Carbon-Neutral, Carbon-Negative. Confused by All the Carbon Jargon? Read This.

Did you know that by 2030, Microsoft is planning to become a carbon-negative company? Microsoft and other renowned companies like Apple, IKEA, and H&M have started controlling their carbon emissions and traces caused due to their production plants in the atmosphere. It is one of the significant commitments from the companies to tackle the adverse effects of climate change. It draws attention to follow the best practices to reduce and remove harmful emissions of carbon dioxide to meet the international climate goals.

Suppose fossil fuels such as natural gases, oil, or coal are burned. They emit harmful gases such as carbon dioxide, nitrogen oxide, and other gases into the atmosphere. These gases, primarily carbon dioxide, cause adverse effects on the atmosphere and environment and initiate smog and acid rain. The gases play a significant role in drastic climate change that is already affecting the entire world. Many countries are experiencing extreme weather conditions such as drought, heatwaves, hot weather, heavy rain, floods, and landslides. Other consequences of the briskly changing climate include sea-level rise, ocean acidification, and biodiversity loss.

The primary sources of the emission of these harmful gases are more extensive industrial operations and modes of transport such as cars, ships, trucks, aeroplanes, and coal-fired power plants. The power plants and industries adopt carbon-neutral and carbon-negative best practices to control the indeterminate and uncontrollable carbon dioxide emission in the atmosphere. You might have come across the carbon-negative and carbon-neutral terms, but do you know how they differ? So, look at what these carbon jargons – carbon negative and carbon-neutral mean in practice and how they differ.



Carbon neutrality is a process to maintain a significant balance between carbon emission and carbon absorption in the surroundings in carbon sinks. Any system with a higher carbon absorption rate than the emission rate is termed a carbon sink. The leading sources of natural carbon sinks are natural resources. The recent study and survey on these natural sinks state that they eliminate 9.5 and 11 Gt of carbon dioxide annually. As per the study and research carried out in 2019, the global CO2 emissions have reached 38.0 Gt annually.

Until now, artificial carbon sinks cannot take away carbon and its related traces from the surroundings on the essential scale to battle against global warming. The carbon and the related traces stored in the natural sinks, such as oceans, soil, or forests, are released into the atmosphere through logging changes, land usage, or forest fires. Thus, it is vital to decrease carbon emissions from the atmosphere to attain climate neutrality.

The industries and plants follow the carbon-neutral method via the carbon sequestration process. Removing carbon oxide gases and related traces from the atmosphere and storing the carbon oxide is called carbon sequestration. The carbon sequestration process should counterbalance all worldwide greenhouse gas (GHG) emissions to achieve net-zero emissions. The net-zero emission refers to all greenhouse gas emissions instead of carbon dioxide alone. The net-zero term is often used interchangeably with carbon-neutral.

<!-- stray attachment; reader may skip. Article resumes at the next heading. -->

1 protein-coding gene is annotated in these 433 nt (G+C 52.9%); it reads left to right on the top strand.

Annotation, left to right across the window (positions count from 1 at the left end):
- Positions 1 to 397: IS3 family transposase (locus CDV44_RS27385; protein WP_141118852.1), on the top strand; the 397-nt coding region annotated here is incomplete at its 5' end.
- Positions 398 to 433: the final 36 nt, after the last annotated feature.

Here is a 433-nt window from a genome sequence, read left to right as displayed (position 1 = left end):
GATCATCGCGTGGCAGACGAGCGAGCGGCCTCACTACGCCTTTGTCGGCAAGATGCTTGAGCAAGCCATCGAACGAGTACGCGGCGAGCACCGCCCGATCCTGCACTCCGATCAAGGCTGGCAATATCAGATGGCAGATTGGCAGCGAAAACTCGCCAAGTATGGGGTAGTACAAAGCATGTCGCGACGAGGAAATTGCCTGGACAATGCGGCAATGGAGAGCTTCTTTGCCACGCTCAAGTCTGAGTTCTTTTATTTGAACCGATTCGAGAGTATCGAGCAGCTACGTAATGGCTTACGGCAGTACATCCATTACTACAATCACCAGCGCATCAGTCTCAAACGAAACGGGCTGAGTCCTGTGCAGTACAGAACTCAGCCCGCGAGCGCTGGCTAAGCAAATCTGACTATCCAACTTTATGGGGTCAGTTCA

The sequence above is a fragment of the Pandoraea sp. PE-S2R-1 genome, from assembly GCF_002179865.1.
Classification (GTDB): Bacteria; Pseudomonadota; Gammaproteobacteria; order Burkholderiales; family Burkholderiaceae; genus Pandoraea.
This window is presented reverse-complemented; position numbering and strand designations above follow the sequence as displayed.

Carbon Neutral Protocol

The industries and coal-based plants also follow CarbonNeutral Protocol to reduce carbon emissions and become carbon-neutral companies. A carbon-neutrality methodology is a tool that simplifies sustainable development. It offers a framework to aid enterprises of different sectors in pulling off carbon neutrality while producing, distributing, or examining their made products. At this time, these industries practice the two carbon-neutral operational procedures to calculate the carbon footprint. These two approaches are centred on the organisation and the end product or services.

The CarbonNeutral Protocol is a standard method to officially state that a particular enterprise or industry is fully carbon-neutral compliant or  ISO 14067 and ISO 14064 compliant. ISO 14067 focuses on expressing and computing the carbon impression of a produced product and includes climate action, which is number 13 of the Sustainable Development Goals or SDGs. There is a total of 17 SDGs. Whereas ISO 14064 goes far-off and provides number 9 (i.e. industry, infrastructure, and innovation) to state and compute a company’s GHG collection. Both ISO 14067 and ISO 14064 standards are principally pillar-centric on the environment and, to a certain extent, on the decisive carbon factor. The GHG Protocol (2015) can be used up as a directive to figure carbon emissions.

Transportation and tourism, urban, and energy are the primary sectors wherever carbon-neutrality has been calculated. The numerous approaches of computing carbon emissions either carrying out an energy approach centred on the number of litres of fuel used or a transport method centred on the tons of CO2 transported per kilometre.



Carbon-negative is a process to reduce an entity’s carbon footprint to below neutral. Companies adopt it to ensure that they have a net effect of removing carbon dioxide from the atmosphere rather than adding up. The term carbon-negative takes the notion of carbon-neutrality a step ahead by saving more greenhouse gases (GHGs) emissions than generating them. It can be achievable in two ways:

  1. By offsetting more than the carbon footprint.

It has the benefit of being swift and easy to practice, and it is an excellent short-term, carbon-negative approach. Despite this, the amount of outcomes achieved with this approach is limited. The main aim is to be able to reduce carbon emissions to net zero.

  1. To help other companies and individuals to reduce their footprint with the help of following best practices: